Southernmost passage of Arizona Trail to open in Coronado National Memorial after 18-month closure
Williams-Grand Canton News (January 4, 2022)
The National Park Service (NPS) announced Dec. 31 the temporary reopening of the Yaqui Ridge Trail, which is the southernmost part of the 800-mile Arizona Trail.
The Yaqui Ridge Trail starts on the international border with Mexico in Coronado National Memorial. The trail was closed in July 2020 because of construction activities on the Border Wall between the U.S. and Mexico.
“Visitor and contractor safety needs required us to close the Yaqui Ridge trail during border wall construction and subsequent make-safe activity,” said Southeast Arizona Parks Superintendent Matthew Carroll. “Now that contractor activity will be suspended for three to six months, we can safely welcome visitors and AZT hikers back to this section of trail. The NPS appreciates the support of the Arizona Trail Association as we navigate this changing landscape.”
Construction activities on the wall have continued sporadically since January 2021, according to the NPS.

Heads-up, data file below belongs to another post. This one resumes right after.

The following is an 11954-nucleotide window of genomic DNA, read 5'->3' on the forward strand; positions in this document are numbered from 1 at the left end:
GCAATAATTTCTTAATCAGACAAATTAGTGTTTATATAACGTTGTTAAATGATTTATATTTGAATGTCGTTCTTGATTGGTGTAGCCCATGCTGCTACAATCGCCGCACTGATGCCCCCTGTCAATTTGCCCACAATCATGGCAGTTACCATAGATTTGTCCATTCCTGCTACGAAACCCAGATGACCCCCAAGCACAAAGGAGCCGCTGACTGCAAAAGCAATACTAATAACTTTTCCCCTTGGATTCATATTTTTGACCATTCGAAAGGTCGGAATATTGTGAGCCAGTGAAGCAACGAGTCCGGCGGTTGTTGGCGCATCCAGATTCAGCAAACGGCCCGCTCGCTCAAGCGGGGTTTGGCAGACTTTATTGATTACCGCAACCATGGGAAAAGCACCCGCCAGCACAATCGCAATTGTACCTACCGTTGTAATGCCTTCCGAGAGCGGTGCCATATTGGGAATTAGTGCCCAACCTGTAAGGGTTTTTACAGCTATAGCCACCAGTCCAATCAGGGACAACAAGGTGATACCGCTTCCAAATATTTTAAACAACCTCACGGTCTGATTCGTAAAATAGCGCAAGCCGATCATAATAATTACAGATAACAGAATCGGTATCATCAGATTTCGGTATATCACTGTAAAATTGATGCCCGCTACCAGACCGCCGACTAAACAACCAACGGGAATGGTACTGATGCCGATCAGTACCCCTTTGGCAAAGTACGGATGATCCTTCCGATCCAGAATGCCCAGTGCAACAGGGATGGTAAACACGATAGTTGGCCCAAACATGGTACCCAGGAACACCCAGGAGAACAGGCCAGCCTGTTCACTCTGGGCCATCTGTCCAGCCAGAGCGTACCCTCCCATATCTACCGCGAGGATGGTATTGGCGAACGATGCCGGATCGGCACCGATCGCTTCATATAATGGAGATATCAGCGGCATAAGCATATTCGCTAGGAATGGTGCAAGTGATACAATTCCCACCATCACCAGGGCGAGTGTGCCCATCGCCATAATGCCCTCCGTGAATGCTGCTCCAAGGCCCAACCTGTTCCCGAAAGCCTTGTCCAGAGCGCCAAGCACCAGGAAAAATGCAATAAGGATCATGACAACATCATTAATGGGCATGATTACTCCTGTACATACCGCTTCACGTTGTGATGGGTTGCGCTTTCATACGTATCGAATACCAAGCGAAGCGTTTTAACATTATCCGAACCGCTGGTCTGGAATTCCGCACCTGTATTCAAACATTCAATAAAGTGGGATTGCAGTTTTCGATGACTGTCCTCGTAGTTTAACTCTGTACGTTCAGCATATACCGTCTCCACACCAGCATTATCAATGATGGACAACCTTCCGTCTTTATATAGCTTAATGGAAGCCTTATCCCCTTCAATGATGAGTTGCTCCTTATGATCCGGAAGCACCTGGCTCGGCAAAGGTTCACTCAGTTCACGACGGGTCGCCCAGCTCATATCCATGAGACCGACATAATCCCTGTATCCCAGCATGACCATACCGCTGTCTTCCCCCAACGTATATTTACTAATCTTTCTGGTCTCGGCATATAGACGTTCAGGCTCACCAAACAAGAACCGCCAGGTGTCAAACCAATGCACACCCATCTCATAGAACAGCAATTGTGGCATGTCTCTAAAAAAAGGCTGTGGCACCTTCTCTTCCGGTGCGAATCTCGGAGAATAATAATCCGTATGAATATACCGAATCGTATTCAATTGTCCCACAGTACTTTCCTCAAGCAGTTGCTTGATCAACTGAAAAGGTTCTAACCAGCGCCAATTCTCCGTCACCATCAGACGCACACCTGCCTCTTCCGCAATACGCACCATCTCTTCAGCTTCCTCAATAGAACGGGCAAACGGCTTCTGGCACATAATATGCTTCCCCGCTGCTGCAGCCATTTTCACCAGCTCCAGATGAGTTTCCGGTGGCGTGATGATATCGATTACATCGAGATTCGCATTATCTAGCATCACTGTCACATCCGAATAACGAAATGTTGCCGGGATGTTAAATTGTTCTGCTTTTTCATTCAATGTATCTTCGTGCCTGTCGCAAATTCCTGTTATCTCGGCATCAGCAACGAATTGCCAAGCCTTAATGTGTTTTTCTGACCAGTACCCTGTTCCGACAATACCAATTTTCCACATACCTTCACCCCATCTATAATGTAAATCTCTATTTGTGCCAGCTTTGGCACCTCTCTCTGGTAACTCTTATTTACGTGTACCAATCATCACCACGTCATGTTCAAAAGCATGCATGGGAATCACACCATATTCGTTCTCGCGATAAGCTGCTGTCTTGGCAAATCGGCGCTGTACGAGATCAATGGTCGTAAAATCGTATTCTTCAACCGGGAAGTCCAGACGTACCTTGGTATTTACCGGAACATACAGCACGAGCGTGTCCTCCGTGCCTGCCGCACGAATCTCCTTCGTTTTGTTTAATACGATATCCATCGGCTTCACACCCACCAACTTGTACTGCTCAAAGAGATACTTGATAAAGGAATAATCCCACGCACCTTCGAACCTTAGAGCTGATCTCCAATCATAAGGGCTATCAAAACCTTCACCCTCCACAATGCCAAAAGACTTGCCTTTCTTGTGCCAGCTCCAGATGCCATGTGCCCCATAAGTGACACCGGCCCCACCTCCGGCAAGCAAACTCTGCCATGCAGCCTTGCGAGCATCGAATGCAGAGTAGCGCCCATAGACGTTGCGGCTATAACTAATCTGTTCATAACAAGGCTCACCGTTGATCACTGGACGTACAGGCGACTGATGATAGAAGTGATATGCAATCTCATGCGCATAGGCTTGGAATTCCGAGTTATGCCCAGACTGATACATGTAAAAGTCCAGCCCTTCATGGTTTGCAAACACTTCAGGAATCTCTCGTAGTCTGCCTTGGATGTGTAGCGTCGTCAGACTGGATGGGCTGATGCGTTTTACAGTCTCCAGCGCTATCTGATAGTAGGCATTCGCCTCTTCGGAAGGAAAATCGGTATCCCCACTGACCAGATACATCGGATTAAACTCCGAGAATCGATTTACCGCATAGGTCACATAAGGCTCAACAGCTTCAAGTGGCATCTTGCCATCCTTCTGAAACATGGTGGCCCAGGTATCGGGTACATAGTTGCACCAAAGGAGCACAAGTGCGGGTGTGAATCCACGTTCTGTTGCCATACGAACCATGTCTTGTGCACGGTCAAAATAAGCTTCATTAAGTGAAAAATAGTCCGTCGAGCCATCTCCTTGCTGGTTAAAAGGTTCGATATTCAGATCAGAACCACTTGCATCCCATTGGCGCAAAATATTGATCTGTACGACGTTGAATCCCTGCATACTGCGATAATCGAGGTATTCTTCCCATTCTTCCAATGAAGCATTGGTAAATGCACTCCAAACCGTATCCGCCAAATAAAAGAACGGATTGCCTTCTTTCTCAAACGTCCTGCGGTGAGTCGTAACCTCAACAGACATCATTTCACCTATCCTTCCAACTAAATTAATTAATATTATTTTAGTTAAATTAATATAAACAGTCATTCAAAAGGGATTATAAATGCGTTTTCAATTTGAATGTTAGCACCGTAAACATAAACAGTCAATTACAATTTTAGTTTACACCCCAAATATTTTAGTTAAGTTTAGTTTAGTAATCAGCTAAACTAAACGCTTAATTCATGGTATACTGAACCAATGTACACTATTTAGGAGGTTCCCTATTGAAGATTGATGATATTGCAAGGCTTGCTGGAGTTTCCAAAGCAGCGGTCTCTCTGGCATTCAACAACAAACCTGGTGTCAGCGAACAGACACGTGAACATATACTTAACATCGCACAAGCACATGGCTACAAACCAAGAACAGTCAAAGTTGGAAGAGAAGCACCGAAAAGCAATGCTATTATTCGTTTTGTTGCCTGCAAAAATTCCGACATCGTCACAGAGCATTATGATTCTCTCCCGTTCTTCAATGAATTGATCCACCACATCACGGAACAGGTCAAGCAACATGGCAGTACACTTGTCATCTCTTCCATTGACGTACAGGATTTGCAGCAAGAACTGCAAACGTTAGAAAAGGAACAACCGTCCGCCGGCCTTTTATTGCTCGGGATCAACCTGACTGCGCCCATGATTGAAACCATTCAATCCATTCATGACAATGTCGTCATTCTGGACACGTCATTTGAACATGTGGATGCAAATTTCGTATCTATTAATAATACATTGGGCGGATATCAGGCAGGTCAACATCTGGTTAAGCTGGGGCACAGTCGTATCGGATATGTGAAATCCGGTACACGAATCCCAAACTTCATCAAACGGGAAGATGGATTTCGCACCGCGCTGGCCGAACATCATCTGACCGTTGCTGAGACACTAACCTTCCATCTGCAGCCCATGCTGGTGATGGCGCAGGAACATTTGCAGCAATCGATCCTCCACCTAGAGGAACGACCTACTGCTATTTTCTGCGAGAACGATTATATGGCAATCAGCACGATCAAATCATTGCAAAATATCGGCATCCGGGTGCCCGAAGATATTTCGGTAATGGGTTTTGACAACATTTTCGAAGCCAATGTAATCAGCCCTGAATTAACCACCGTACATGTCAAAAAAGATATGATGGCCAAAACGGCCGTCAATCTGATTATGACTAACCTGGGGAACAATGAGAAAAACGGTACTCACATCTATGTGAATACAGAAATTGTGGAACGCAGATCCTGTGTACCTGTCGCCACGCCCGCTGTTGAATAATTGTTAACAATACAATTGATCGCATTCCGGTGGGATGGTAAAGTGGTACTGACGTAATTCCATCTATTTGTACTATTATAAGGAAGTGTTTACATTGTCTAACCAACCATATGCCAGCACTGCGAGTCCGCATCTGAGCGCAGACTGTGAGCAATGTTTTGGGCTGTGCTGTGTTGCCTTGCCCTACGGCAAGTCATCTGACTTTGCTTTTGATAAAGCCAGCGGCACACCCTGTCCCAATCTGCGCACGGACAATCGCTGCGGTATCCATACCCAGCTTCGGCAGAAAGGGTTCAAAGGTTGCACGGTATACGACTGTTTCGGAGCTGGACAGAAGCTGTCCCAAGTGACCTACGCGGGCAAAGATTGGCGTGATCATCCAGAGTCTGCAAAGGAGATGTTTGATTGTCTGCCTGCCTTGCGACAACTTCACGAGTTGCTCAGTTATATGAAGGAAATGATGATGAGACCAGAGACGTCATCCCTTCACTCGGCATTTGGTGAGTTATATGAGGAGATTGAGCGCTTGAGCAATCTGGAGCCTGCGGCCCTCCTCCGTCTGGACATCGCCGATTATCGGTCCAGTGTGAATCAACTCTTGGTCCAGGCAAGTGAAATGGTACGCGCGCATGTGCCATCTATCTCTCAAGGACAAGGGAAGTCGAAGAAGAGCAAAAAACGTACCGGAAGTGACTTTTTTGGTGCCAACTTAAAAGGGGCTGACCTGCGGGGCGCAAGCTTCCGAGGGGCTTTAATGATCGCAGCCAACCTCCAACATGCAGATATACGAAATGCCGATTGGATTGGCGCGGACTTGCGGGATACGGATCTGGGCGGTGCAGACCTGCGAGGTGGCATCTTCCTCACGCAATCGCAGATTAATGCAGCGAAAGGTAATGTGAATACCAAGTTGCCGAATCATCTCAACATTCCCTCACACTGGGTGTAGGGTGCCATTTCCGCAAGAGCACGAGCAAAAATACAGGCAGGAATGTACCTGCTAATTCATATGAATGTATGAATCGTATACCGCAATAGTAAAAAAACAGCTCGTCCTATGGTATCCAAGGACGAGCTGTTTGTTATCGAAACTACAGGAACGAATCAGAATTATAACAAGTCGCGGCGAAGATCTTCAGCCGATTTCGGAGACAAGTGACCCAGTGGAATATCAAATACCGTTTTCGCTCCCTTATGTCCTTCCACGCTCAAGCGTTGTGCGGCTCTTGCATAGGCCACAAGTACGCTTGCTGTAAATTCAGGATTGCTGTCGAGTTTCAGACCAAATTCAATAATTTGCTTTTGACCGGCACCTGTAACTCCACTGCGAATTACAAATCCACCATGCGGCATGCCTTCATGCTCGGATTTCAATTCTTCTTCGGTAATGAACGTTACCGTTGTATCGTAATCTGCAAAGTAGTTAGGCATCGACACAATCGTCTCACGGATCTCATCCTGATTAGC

With the temporary cessation of work on the border road and wall, access to the Arizona Trailhead and Monument 102 can safely resume for the more than 1,600 Arizona Trail Association Members and the thousands of trail enthusiasts that hike this route each year.
“We look forward to reopening this first “passage” of the Arizona Trail (AZT) this week,” Carroll said. “During the spring hiking season, many begin their northward journey at Monument 102 on the U.S./Mexico border within Coronado National Memorial”
The Arizona National Scenic Trail is a complete non-motorized path, stretching 800 miles across Arizona from Mexico to Utah. It links deserts, mountains, canyons, forests, history, communities and people. According to the Arizona Trail Association, the trail has become one of the premier long distance trails in the country.
“We are so delighted to hear the news that the AZT will again be a complete path from Mexico to Utah,” said ATA Executive Director Matthew Nelson. “Reopening the southernmost mile and providing access to the southern terminus has been a major priority since the closure was put into effect during the summer of 2020. We encourage everyone to hike from Montezuma Pass down to border monument 102 to soak up the serenity of the San Rafael Valley and witness the environmental devastation from border wall construction activities firsthand.”
Hikers are reminded that areas along the border road east and west of Monument 102 may be unstable and remain closed to the public.
In addition, the temporary border closure south of the main park road and south of the Joe’s Canyon Trail remain in effect. A map of the existing closure is available on the website.
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